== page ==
• Antiandrogen drugs

    Antiandrogen drugs are designed to interfere with testosterone as a treatment for prostate cancer. As you might guess, they can diminish sexual function.

If these or other medications are affecting your sex life, talk to your doctor about what you’re experiencing. Oftentimes there are other options that can minimize or even eliminate sexual dysfunction.

When Should I Seek Professional Help for Sexual Dysfunctions and Disorders?

If you started feeling tightness in your chest, you’d seek help. The same should hold true for your sex life.

If it’s been a source of pain and frustration for a few months, check with your GP about scheduling a visit or getting a referral to a urologist or an Ob/Gyn who is trained in sexual disorders. Once a qualified doctor has taken your history and done an exam, they might suggest tests (to check hormone levels), treatment, or speaking with a sexual disorder therapist.

“The mind and body are entwined,” says Elisabeth Gordon, MD, an integrative sexual health psychiatrist, sex therapist, and past clinical instructor at the NYU School of Medicine in New York City. “Even if treatment gets rid of, for example, chronic pain with intercourse, you may still have patterns in your relationship that emerged when you were experiencing the pain. Therapy can help you iron out those problems.”

Gordon explains that therapy for sex disorders will typically involve mindful exercises to do at home and that “all people in the relationship are part of the therapy and sex is initially taken off the table.” She says that the treatment is usually successful after a few months to a year.

Therapy will also likely be advised if you have a history of sexual abuse, as one in six American women (who report it) do. The stats aren’t as available for men, who report abuse less often. While “having been abused does not guarantee you will have sexual dysfunction,” says Dr. Gordon, “studies show a correlation between the two.”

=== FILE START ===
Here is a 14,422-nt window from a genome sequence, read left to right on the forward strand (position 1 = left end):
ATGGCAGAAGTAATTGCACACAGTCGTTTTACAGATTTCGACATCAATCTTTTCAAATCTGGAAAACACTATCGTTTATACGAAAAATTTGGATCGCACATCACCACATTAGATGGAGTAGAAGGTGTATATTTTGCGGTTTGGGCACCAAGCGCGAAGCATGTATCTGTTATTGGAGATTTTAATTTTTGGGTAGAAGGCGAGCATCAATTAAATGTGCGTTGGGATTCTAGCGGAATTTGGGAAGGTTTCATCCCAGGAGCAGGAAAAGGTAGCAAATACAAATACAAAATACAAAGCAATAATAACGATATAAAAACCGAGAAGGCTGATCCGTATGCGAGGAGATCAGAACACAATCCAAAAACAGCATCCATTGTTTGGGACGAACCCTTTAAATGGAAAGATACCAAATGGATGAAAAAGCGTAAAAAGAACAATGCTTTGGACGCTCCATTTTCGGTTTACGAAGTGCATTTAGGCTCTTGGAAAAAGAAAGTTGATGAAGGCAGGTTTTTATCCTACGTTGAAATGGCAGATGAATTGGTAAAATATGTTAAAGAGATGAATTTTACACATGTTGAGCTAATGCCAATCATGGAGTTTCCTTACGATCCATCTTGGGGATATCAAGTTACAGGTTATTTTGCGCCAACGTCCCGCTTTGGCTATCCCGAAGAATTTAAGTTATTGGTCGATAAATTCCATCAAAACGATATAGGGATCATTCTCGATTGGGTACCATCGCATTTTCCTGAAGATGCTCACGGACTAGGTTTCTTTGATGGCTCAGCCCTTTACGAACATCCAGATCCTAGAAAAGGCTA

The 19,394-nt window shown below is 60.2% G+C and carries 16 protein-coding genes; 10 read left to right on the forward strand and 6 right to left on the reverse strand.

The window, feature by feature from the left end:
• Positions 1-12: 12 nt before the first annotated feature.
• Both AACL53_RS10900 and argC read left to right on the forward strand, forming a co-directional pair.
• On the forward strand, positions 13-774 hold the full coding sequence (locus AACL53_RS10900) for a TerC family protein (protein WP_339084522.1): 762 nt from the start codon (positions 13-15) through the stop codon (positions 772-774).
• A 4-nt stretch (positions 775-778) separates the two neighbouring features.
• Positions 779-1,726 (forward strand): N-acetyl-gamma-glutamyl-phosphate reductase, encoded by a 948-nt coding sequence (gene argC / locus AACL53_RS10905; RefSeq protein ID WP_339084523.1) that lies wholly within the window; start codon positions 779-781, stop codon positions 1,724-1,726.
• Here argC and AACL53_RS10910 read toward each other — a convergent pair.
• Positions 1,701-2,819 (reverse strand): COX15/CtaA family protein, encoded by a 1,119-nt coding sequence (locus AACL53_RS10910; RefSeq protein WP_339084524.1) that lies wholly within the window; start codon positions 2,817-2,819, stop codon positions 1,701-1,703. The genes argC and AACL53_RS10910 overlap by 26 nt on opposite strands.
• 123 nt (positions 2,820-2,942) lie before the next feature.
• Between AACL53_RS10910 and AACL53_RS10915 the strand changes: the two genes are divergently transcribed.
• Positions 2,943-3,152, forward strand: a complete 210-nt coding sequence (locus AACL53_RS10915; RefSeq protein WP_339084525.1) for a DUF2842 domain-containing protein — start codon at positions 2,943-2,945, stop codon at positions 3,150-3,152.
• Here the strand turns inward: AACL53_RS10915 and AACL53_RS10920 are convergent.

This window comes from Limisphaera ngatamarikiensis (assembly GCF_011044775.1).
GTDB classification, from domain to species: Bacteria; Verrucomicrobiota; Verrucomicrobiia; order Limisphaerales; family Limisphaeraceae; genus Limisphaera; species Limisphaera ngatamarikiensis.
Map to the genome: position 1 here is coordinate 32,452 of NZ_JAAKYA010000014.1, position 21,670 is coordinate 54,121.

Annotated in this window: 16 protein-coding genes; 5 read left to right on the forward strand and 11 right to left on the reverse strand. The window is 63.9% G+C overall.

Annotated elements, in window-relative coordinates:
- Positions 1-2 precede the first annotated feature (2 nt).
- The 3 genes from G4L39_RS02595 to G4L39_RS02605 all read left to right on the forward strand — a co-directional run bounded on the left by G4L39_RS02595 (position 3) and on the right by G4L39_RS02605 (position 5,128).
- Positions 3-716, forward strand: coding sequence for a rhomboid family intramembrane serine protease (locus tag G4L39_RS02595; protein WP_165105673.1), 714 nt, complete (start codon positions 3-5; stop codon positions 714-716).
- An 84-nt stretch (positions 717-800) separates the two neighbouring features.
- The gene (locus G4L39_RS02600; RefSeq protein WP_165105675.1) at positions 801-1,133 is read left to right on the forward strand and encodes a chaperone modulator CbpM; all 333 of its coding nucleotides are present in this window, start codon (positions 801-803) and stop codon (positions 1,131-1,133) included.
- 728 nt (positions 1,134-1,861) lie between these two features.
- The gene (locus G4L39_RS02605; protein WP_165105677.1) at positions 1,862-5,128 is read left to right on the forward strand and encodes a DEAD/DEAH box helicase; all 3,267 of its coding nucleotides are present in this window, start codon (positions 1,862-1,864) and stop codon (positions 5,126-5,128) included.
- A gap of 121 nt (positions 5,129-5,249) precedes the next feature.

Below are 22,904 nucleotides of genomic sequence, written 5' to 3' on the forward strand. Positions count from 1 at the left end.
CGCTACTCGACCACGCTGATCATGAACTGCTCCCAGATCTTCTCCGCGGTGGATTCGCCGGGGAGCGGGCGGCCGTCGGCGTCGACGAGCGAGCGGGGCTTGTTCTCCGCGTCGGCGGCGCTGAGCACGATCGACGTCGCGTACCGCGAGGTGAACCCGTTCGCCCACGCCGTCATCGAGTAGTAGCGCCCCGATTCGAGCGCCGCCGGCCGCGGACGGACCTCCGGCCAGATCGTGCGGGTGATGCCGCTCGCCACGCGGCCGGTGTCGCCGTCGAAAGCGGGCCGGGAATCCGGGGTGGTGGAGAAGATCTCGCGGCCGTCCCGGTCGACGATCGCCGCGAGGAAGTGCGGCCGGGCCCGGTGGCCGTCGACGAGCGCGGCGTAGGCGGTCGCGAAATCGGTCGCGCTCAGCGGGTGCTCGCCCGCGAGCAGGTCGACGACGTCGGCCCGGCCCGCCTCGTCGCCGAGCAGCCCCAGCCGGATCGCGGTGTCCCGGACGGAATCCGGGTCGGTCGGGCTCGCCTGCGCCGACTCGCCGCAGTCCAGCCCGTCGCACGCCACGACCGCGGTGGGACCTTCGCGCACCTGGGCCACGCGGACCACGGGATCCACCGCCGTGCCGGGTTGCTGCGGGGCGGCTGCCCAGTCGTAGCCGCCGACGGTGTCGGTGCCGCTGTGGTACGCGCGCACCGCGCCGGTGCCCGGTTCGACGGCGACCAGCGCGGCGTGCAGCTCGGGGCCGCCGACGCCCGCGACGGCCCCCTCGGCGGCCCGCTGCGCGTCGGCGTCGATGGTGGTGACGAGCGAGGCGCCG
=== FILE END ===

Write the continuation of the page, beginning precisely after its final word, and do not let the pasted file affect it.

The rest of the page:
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After experiencing sexual abuse, the emotional scars may remain, and depression, anxiety, and low self-esteem are common. When it comes to sexual function, women often report low interest in sex or pain, and men may have ED. If you are experiencing issues, do seek help (see our Resources) to heal the wounds and optimize enjoyment in your sex life.

Sexual Dysfunctions and Disorder Treatments

First: Hurrah! There are treatments—and highly effective ones.

Medication

You’ve probably seen ads for ED meds like Viagra. These work by increasing blood flow to the penis which aids in firmness to allow for intercourse. Medications can help women, too. Both the female (estrogen) and male (testosterone) sex hormones can help boost desire or arousal, and there are also brands like Addyi and Vyleesi that treat low sexual desire in premenopausal women.

Devices

Vacuum tubes placed over the penis, hand- or battery-powered pumps to achieve an erection, and penile implants (which require surgery) can all improve or resolve ED. For women experiencing pain, dilators (tube-shaped devices inserted to gently stretch vaginal tissue) are helpful, and vibrators can play a role in enhancing arousal and orgasm.

Counseling and Physical Therapy